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Ann Thorac Surg. 1992 May;53(5):827-32.

Warming during cardiopulmonary bypass is associated with jugular bulb desaturation.

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  • 1Department of Anesthesiology, Duke University Hospital, Durham, North Carolina.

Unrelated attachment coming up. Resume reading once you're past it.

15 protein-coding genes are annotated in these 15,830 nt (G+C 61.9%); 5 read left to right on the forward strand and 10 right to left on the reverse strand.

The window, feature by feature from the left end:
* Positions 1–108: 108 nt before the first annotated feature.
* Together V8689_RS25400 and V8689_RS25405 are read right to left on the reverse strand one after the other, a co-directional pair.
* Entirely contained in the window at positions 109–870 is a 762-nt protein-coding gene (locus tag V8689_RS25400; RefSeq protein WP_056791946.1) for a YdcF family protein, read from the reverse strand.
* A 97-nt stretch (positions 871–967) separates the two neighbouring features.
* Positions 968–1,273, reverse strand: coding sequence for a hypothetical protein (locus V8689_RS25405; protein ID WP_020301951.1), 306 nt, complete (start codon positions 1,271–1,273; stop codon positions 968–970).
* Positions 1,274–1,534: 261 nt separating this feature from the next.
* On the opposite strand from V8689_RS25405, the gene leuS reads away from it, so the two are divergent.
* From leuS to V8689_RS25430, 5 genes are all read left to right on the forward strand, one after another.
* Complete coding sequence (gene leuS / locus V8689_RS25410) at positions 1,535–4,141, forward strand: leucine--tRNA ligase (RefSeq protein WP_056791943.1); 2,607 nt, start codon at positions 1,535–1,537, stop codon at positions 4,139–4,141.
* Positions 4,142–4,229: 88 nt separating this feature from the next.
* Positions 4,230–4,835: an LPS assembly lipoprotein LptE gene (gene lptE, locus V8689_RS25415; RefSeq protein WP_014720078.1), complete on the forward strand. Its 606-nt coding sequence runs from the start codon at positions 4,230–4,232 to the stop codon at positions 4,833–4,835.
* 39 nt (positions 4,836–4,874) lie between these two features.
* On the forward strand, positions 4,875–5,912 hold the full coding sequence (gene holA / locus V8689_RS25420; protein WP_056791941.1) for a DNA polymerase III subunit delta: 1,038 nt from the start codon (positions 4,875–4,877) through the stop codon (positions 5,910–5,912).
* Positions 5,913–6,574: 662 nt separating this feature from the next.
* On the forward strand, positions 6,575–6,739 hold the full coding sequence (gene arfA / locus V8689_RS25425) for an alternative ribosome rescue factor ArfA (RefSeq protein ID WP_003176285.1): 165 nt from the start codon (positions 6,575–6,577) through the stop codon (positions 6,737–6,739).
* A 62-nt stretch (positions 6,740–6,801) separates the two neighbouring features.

The objective of this study was to characterize cerebral venous effluent during normothermic nonpulsatile cardiopulmonary bypass. Thirty-one (23%) of 133 patients met desaturation criteria (defined as jugular bulb venous oxygen saturation less than or equal to 50% or jugular bulb venous oxygen tension less than or equal to 25 mm Hg) during normothermic cardiopulmonary bypass (after hypothermic cardiopulmonary bypass at 27 degrees to 28 degrees C). Cerebral blood flow, calculated using xenon 133 clearance methodology, was significantly (p less than 0.005) higher in the saturated group (33.7 +/- 10.3 mL.100 g-1.min-1) than in the desaturated group (26.2 +/- 6.9 mL.100 g-1.min-1), whereas the cerebral metabolic rate for oxygen was significantly lower (p less than 0.005) in the saturated group (1.28 +/- 0.39 mL.100 g-.min-1) than in the desaturated group (1.52 +/- 0.36 mL.100 g-1.min-1) at normothermia. The arteriovenous oxygen difference at normothermia was lower in the saturated group (3.92 +/- 1.12 mL/dL) than in the desaturated group (5.97 +/- 1.05 mL/dL). Neuropsychological testing was performed in 74 of the 133 patients preoperatively and on day 7 postoperatively. There was a general decline in mean scores of all tests postoperatively in both groups with no significant difference between the groups. We conclude that cerebral venous desaturation represents a global imbalance in cerebral oxygen supply-demand that occurs during normothermic cardiopulmonary bypass and may represent transient cerebral ischemia. These episodes, however, are not associated with impared neuropsychological test performance as compared with the performance of patients with no evidence of desaturation.

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